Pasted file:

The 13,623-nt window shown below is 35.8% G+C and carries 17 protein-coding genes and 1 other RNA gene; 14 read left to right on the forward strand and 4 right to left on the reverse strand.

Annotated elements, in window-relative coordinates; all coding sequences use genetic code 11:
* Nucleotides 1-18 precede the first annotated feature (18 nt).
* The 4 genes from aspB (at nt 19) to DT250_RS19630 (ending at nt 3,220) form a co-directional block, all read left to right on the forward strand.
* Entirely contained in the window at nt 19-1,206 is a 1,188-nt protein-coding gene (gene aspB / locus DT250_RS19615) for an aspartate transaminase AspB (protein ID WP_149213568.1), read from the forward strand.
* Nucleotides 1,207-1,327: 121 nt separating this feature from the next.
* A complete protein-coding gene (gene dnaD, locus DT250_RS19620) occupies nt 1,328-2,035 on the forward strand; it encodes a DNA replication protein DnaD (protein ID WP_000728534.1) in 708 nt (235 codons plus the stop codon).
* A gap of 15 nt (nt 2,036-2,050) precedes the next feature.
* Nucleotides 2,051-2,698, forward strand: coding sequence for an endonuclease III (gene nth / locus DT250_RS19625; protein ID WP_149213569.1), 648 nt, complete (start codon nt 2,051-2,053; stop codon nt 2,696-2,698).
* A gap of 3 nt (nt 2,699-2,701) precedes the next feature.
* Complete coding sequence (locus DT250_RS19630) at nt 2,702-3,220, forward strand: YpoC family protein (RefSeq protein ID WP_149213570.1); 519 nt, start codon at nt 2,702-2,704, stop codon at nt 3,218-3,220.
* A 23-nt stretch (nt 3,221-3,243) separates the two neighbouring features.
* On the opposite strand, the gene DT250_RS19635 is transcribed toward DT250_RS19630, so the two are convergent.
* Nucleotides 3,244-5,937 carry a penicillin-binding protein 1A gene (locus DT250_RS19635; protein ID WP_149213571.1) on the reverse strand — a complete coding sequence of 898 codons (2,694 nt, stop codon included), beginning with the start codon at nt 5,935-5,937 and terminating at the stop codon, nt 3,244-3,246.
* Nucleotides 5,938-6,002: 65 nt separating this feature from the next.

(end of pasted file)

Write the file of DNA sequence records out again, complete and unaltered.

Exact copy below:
The 13,623-nt window shown below is 35.8% G+C and carries 17 protein-coding genes and 1 other RNA gene; 14 read left to right on the forward strand and 4 right to left on the reverse strand.

Annotated elements, in window-relative coordinates; all coding sequences use genetic code 11:
* Nucleotides 1-18 precede the first annotated feature (18 nt).
* The 4 genes from aspB (at nt 19) to DT250_RS19630 (ending at nt 3,220) form a co-directional block, all read left to right on the forward strand.
* Entirely contained in the window at nt 19-1,206 is a 1,188-nt protein-coding gene (gene aspB / locus DT250_RS19615) for an aspartate transaminase AspB (protein ID WP_149213568.1), read from the forward strand.
* Nucleotides 1,207-1,327: 121 nt separating this feature from the next.
* A complete protein-coding gene (gene dnaD, locus DT250_RS19620) occupies nt 1,328-2,035 on the forward strand; it encodes a DNA replication protein DnaD (protein ID WP_000728534.1) in 708 nt (235 codons plus the stop codon).
* A gap of 15 nt (nt 2,036-2,050) precedes the next feature.
* Nucleotides 2,051-2,698, forward strand: coding sequence for an endonuclease III (gene nth / locus DT250_RS19625; protein ID WP_149213569.1), 648 nt, complete (start codon nt 2,051-2,053; stop codon nt 2,696-2,698).
* A gap of 3 nt (nt 2,699-2,701) precedes the next feature.
* Complete coding sequence (locus DT250_RS19630) at nt 2,702-3,220, forward strand: YpoC family protein (RefSeq protein ID WP_149213570.1); 519 nt, start codon at nt 2,702-2,704, stop codon at nt 3,218-3,220.
* A 23-nt stretch (nt 3,221-3,243) separates the two neighbouring features.
* On the opposite strand, the gene DT250_RS19635 is transcribed toward DT250_RS19630, so the two are convergent.
* Nucleotides 3,244-5,937 carry a penicillin-binding protein 1A gene (locus DT250_RS19635; protein ID WP_149213571.1) on the reverse strand — a complete coding sequence of 898 codons (2,694 nt, stop codon included), beginning with the start codon at nt 5,935-5,937 and terminating at the stop codon, nt 3,244-3,246.
* Nucleotides 5,938-6,002: 65 nt separating this feature from the next.